Sunday, June 14, 2009

ash of base


It is Sunday morning and I am a bit beat from my evening/night job but here I am trying to make some sense. The bulky parts are laid out about ready for assembly. All the edges were softened by way of block and smooth plane. It took a bit of time but it was a welcome break from machining. I thought about skipping the surface prep because it's a workbench but knew it would bug me in the end to see the washboard of the jointer and planer UGH! heh. SO. I took my lyptus smoother to the surfaces and block plane to the end grain.


Fast forward and Tah Dah! The base is pretty much done. The legs will get little removable riser blocks so that I can adjust the height as I see fit. The benchtop without them will be about 34 1/2" high. I typically think of workbenches being about 35". I am not tall and it is easier to raise the bench than lower it hence the blocks!
The trestle legs are glued up and cross pinned. The stretchers are dry fit as to make the base more portable. The stretchers have 1" deep tenons that are fit a little bit loose along the legnth of the mortise to allow for any movement... the lag screws are fed through oversized holes in the legs for the same reason.
This thing is really sturdy! little to no movement with me monkeying around on it.


I took another little break with the cross pins. Counter-sunk and pillowed Oak doweling. I hadn't been any kind of fan of oak mainly because of it's gratuitous use... and the ways it's been used. However seeing Ian's work and working with these dowels I have a new view on it. It works well and it is a calm looking wood. Rift-sawn oak is a welcome sight. I don't think it lives very well as flat-sawn and I have been over exposed to the quarter-sawn with it's pronounced ray flecks. The rift however is a bit softer, more friendly. Working the dowels I noticed how interesting The structure is on a close scale. From afar even from a couple feet it looks pretty mellow (which is good) but close up... I don't know, it reminded me of a clean shallow creek running over smoothed rocks in colors of wheat, oats, and earth. HA pretty "far out" description, don't worry I wont be cropping dirty dreds any time soon.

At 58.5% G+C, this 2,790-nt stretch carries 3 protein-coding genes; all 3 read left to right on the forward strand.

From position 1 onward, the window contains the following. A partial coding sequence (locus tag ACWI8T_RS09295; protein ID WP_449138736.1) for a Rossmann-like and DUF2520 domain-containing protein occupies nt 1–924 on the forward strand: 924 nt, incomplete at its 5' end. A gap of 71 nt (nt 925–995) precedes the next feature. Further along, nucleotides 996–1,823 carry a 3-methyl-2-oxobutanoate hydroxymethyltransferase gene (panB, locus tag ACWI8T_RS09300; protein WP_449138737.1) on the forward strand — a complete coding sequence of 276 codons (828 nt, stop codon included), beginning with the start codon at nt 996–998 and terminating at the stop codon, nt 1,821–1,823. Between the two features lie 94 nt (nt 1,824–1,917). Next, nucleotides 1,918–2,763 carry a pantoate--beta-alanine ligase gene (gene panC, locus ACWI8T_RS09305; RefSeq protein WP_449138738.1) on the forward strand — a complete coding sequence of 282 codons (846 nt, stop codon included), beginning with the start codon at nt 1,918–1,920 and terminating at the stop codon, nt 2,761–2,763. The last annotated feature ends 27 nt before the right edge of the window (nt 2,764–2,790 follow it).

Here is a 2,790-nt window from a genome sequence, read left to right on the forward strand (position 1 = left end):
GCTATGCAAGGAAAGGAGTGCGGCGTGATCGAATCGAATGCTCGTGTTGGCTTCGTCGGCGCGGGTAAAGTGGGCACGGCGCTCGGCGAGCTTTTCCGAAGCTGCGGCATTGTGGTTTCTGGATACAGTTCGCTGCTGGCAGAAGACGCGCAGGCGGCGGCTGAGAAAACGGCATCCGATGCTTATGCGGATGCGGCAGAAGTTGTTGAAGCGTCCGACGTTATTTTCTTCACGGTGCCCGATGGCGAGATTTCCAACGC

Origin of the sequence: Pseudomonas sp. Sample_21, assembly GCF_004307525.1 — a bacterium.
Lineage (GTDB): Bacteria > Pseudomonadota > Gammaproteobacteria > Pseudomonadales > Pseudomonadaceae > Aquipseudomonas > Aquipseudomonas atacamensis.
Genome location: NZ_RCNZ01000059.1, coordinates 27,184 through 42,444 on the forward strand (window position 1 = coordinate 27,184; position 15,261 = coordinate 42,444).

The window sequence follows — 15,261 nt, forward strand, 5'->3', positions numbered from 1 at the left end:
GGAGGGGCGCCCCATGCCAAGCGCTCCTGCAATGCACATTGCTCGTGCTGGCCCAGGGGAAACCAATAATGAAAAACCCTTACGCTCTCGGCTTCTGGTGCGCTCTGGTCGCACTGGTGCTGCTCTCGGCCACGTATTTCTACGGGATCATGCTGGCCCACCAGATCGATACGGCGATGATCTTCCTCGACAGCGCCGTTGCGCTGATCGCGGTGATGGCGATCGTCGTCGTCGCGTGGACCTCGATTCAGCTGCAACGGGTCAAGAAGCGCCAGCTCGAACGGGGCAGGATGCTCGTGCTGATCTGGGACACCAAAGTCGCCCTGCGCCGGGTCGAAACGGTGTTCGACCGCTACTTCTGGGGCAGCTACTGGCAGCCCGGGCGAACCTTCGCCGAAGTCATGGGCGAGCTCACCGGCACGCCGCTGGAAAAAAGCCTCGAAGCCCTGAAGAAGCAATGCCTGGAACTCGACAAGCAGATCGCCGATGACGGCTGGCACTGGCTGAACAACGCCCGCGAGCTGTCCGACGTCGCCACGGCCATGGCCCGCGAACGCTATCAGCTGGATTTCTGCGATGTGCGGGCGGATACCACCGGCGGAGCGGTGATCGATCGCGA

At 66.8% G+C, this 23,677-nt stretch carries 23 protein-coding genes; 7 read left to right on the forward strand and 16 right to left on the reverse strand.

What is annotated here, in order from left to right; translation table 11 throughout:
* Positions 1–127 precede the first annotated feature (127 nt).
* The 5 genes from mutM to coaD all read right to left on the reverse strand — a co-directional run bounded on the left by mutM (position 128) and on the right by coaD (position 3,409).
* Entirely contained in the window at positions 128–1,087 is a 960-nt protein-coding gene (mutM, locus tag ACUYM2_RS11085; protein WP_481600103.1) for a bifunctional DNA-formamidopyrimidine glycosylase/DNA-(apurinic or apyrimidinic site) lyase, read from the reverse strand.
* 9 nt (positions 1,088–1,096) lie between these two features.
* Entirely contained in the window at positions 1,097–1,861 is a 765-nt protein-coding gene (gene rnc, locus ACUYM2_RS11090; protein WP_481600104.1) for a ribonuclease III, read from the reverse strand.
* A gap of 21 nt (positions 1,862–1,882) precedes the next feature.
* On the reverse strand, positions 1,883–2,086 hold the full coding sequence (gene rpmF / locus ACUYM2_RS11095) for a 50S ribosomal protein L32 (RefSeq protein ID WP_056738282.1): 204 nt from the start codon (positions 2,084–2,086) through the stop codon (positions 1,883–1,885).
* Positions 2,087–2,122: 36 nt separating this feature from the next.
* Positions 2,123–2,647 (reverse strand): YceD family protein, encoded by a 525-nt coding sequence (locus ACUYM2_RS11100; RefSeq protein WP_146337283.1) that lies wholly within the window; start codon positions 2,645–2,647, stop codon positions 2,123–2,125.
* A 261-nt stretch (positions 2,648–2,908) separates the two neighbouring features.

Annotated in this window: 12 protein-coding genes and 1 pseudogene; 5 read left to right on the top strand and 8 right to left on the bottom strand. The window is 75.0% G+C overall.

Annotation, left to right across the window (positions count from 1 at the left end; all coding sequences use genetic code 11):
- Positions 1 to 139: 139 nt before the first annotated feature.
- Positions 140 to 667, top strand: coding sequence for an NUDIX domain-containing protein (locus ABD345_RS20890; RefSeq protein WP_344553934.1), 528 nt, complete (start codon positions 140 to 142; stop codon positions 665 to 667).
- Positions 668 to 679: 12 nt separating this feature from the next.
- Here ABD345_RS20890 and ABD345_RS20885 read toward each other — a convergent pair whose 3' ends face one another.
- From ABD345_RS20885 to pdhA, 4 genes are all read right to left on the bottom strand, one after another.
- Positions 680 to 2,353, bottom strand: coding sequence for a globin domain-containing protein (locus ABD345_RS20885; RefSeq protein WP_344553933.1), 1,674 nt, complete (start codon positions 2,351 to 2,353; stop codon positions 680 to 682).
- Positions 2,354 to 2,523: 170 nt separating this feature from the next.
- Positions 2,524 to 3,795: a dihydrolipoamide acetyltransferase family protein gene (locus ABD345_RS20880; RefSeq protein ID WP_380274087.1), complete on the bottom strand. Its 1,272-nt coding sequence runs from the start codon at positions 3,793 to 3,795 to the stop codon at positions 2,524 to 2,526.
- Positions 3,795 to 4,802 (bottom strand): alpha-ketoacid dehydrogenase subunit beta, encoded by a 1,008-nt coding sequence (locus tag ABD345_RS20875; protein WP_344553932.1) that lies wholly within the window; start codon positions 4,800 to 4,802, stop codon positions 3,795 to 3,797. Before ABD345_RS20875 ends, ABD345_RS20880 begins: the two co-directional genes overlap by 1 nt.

I have also been working on the dog strip separate from the rest of the benchtop (as I was using the rest of it) Next I'm looking at cutting the existing top to size and starting the quest for flatness YIKES!

5 comments:

Nick Brygidyr said...

http://www.youtube.com/watch?v=Pyly3JtXoy4

i think you meant this?

LORD GODFREY said...

Nice bench there Nick. It will be perhaps the nicest bench on the planet earth, though Daisuke's is pretty nice too.

What job are you working?

And you are right, anything other than riff sawm oak is ugly.

LORD GODFREY said...

And I spelled rift riff.

Because I am high.

na.nelson said...

HA it will NOT be the best bench at all, but it will work. The top I'm using has extra holes in it... dog holes I put in it last summer. Also all the laminated parts in the base and such. Anywho it is more utilitarian.

Where am I working? Well it's a bit embarrassing. I'm back working at the "bubble tea" shop that I had worked at before. If it were a coffee shop or a normal tea house that would be fine but it's bubble tea... crazy amounts of sugar and over the top flavors. Although I'm not quite selling my soul there I do feel I'm getting poisoned. It isn't were I want to be, the people aren't who I would like to meet, it's super busy and fast paced with little to no care of craft etc.
The thing was all I had to do was call the store and ask them to put me on the schedule and I had a job that I needed no training for. The little income I get from that is better than nothing but I can't say that working there is at all good for my woodwork.

LORD GODFREY said...

Hey you could be pouring concrete like me today! Hang in there, our time is going to come. We'll be on the cover of GQ you'll see.